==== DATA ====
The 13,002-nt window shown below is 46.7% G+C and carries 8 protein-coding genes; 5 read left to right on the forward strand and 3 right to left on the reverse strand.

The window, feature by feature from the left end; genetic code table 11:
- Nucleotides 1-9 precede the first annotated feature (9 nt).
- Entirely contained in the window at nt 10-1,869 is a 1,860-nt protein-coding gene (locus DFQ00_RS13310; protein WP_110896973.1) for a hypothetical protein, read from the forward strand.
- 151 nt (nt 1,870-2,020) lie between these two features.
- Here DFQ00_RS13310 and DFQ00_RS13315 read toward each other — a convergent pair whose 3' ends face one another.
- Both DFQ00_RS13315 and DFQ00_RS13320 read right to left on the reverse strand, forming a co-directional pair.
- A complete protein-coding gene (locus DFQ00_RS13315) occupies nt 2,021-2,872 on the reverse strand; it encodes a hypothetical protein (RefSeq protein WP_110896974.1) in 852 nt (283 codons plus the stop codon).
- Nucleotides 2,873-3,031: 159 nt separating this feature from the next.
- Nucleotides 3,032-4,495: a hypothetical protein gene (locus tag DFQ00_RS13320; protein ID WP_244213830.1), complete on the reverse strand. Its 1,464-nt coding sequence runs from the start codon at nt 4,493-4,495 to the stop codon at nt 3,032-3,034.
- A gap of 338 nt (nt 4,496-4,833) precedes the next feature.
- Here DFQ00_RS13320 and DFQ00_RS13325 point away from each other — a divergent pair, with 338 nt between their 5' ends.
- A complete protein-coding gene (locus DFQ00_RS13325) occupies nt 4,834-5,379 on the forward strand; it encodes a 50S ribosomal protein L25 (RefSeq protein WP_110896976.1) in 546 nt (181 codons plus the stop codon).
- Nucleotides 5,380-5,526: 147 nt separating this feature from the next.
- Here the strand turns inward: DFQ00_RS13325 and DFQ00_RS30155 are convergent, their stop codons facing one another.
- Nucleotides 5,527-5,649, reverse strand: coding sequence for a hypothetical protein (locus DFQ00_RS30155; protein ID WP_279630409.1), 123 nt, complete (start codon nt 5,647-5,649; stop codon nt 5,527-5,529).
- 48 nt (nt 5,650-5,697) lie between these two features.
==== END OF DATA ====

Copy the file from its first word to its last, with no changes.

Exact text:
The 13,002-nt window shown below is 46.7% G+C and carries 8 protein-coding genes; 5 read left to right on the forward strand and 3 right to left on the reverse strand.

The window, feature by feature from the left end; genetic code table 11:
- Nucleotides 1-9 precede the first annotated feature (9 nt).
- Entirely contained in the window at nt 10-1,869 is a 1,860-nt protein-coding gene (locus DFQ00_RS13310; protein WP_110896973.1) for a hypothetical protein, read from the forward strand.
- 151 nt (nt 1,870-2,020) lie between these two features.
- Here DFQ00_RS13310 and DFQ00_RS13315 read toward each other — a convergent pair whose 3' ends face one another.
- Both DFQ00_RS13315 and DFQ00_RS13320 read right to left on the reverse strand, forming a co-directional pair.
- A complete protein-coding gene (locus DFQ00_RS13315) occupies nt 2,021-2,872 on the reverse strand; it encodes a hypothetical protein (RefSeq protein WP_110896974.1) in 852 nt (283 codons plus the stop codon).
- Nucleotides 2,873-3,031: 159 nt separating this feature from the next.
- Nucleotides 3,032-4,495: a hypothetical protein gene (locus tag DFQ00_RS13320; protein ID WP_244213830.1), complete on the reverse strand. Its 1,464-nt coding sequence runs from the start codon at nt 4,493-4,495 to the stop codon at nt 3,032-3,034.
- A gap of 338 nt (nt 4,496-4,833) precedes the next feature.
- Here DFQ00_RS13320 and DFQ00_RS13325 point away from each other — a divergent pair, with 338 nt between their 5' ends.
- A complete protein-coding gene (locus DFQ00_RS13325) occupies nt 4,834-5,379 on the forward strand; it encodes a 50S ribosomal protein L25 (RefSeq protein WP_110896976.1) in 546 nt (181 codons plus the stop codon).
- Nucleotides 5,380-5,526: 147 nt separating this feature from the next.
- Here the strand turns inward: DFQ00_RS13325 and DFQ00_RS30155 are convergent, their stop codons facing one another.
- Nucleotides 5,527-5,649, reverse strand: coding sequence for a hypothetical protein (locus DFQ00_RS30155; protein ID WP_279630409.1), 123 nt, complete (start codon nt 5,647-5,649; stop codon nt 5,527-5,529).
- 48 nt (nt 5,650-5,697) lie between these two features.